During the period March‐April 2010, Durham Business School and Age with Attitude conducted an anonymous online survey which explored the attitudes of 40+ women across the UK from all sectors.
Participants were invited to answer a range of questions about their own beliefs about mid‐life as well as those portrayed by the media.
Over 130 women answered the survey of whom
‐ 63.4% being married
‐ 31.5% having had no children
‐ 63% being aged 46 – 55.
‐ 43.1% were self‐employed,
‐ 41.5% were employed
‐ 29.3% earning over £60,000
What was particularly surprising was how positive the women were about themselves despite a massive 82% feeling that they are treated differently to younger women in the workplace. There is a real contradiction here between how they are seen by society and how they see themselves. This is an important difference in perception.
When questioned what the key challenges were in their lives, the highest results showed 58% felt a lack of time to re‐focus was the biggest issue, with 53% felt being myself was a key challenge.
At work, 74% felt their key advantage was experience, with 52% feeling they could be themselves. This is a contradiction with the key challenge above.
For organisations, the key impact of this research is how to leverage the experience and enthusiasm of older women in the workplace much more effectively. It’s a golden and money saving opportunity that is being missed at the moment.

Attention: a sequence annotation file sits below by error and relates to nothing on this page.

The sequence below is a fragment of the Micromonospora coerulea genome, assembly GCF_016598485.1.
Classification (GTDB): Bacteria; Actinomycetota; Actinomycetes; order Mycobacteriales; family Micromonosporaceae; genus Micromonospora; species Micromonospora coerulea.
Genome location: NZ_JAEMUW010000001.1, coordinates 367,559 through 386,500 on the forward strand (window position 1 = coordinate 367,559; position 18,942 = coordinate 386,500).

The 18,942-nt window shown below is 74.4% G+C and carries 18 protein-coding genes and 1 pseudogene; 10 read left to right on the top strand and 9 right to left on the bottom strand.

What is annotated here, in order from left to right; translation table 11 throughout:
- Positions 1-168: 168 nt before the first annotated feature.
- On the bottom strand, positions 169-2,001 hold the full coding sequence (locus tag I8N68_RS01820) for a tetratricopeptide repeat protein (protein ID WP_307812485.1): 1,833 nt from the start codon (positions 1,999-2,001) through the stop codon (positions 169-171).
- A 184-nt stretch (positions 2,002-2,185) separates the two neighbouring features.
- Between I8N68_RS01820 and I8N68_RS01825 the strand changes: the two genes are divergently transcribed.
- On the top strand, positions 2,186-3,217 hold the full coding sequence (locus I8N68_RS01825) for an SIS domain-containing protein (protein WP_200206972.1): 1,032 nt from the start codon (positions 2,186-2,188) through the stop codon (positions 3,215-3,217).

The 8 Attitudes of Midlife Women
The key to the understanding the opinions of those surveyed is to understand their attitude to midlife. For this, the 8 attitudes to midlife were put forward and the responses plotted against the various attitudes. This shows that mid‐life women are more likely to know who they are as a person but far less likely to be confident of their own success.
Other findings from the research
– The majority of women considered ‘role models’ by the panel were in the media or
– When given the opportunity to write down their own views, there were many
positive phrases used by the panel including ‘Confident, being myself, experience,
comfortable in own skin, Knowledge and drive, wisdom, self‐awareness’
– Negative comments were also invited and these included ‘aging, discrimination,
illness, tired, creaking, past it, time running out, less energy, competing with
ambitious younger people, health, aches and pains, financial, wrinkles!
– 27.6% of this group felt that 50 – 54 was considered as over the hill in business
“It is good to see that midlife women like themselves more and are happier as they get older. However, this research shows that there are still key issues which midlife women are facing in the world of work and which need to be addressed by employers. The research has an impact for organizations particularly in the current economic climate where organizations may be cutting themselves short by not using the experience and knowledge of midlife women. This is true in the public as well as the private sector and is certainly evident in the new coalition cabinet where there are very few women”.
Dr Julie Hodges, Durham Business School
You can find the full report here